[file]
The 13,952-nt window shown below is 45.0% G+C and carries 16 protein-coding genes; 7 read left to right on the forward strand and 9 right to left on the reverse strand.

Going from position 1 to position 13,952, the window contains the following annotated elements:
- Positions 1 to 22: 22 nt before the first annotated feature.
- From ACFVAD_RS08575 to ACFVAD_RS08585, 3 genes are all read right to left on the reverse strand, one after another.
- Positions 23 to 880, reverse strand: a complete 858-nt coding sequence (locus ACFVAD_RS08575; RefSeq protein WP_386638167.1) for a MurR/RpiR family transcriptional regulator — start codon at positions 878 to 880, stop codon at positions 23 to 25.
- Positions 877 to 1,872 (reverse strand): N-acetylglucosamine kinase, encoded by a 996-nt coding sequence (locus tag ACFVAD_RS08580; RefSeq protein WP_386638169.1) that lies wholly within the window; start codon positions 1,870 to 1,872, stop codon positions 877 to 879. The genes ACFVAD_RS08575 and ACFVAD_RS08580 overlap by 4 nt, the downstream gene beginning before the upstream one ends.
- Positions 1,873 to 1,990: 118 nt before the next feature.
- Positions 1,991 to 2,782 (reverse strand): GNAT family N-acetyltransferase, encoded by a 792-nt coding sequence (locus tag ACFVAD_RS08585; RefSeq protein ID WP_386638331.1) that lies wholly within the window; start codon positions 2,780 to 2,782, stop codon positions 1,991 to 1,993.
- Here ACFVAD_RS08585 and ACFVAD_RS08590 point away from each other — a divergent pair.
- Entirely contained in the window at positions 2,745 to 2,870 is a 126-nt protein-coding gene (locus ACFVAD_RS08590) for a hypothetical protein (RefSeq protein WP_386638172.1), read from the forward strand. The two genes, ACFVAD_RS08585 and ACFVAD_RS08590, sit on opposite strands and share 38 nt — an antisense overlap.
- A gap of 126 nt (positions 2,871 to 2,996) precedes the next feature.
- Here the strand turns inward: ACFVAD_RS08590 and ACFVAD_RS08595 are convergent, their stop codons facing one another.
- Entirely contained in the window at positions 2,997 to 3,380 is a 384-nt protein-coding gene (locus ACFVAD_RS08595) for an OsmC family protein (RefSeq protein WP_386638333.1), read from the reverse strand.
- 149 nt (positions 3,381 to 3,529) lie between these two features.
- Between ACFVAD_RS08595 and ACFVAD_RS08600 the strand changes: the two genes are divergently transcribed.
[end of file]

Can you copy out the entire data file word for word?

The 13,952-nt window shown below is 45.0% G+C and carries 16 protein-coding genes; 7 read left to right on the forward strand and 9 right to left on the reverse strand.

Going from position 1 to position 13,952, the window contains the following annotated elements:
- Positions 1 to 22: 22 nt before the first annotated feature.
- From ACFVAD_RS08575 to ACFVAD_RS08585, 3 genes are all read right to left on the reverse strand, one after another.
- Positions 23 to 880, reverse strand: a complete 858-nt coding sequence (locus ACFVAD_RS08575; RefSeq protein WP_386638167.1) for a MurR/RpiR family transcriptional regulator — start codon at positions 878 to 880, stop codon at positions 23 to 25.
- Positions 877 to 1,872 (reverse strand): N-acetylglucosamine kinase, encoded by a 996-nt coding sequence (locus tag ACFVAD_RS08580; RefSeq protein WP_386638169.1) that lies wholly within the window; start codon positions 1,870 to 1,872, stop codon positions 877 to 879. The genes ACFVAD_RS08575 and ACFVAD_RS08580 overlap by 4 nt, the downstream gene beginning before the upstream one ends.
- Positions 1,873 to 1,990: 118 nt before the next feature.
- Positions 1,991 to 2,782 (reverse strand): GNAT family N-acetyltransferase, encoded by a 792-nt coding sequence (locus tag ACFVAD_RS08585; RefSeq protein ID WP_386638331.1) that lies wholly within the window; start codon positions 2,780 to 2,782, stop codon positions 1,991 to 1,993.
- Here ACFVAD_RS08585 and ACFVAD_RS08590 point away from each other — a divergent pair.
- Entirely contained in the window at positions 2,745 to 2,870 is a 126-nt protein-coding gene (locus ACFVAD_RS08590) for a hypothetical protein (RefSeq protein WP_386638172.1), read from the forward strand. The two genes, ACFVAD_RS08585 and ACFVAD_RS08590, sit on opposite strands and share 38 nt — an antisense overlap.
- A gap of 126 nt (positions 2,871 to 2,996) precedes the next feature.
- Here the strand turns inward: ACFVAD_RS08590 and ACFVAD_RS08595 are convergent, their stop codons facing one another.
- Entirely contained in the window at positions 2,997 to 3,380 is a 384-nt protein-coding gene (locus ACFVAD_RS08595) for an OsmC family protein (RefSeq protein WP_386638333.1), read from the reverse strand.
- 149 nt (positions 3,381 to 3,529) lie between these two features.
- Between ACFVAD_RS08595 and ACFVAD_RS08600 the strand changes: the two genes are divergently transcribed.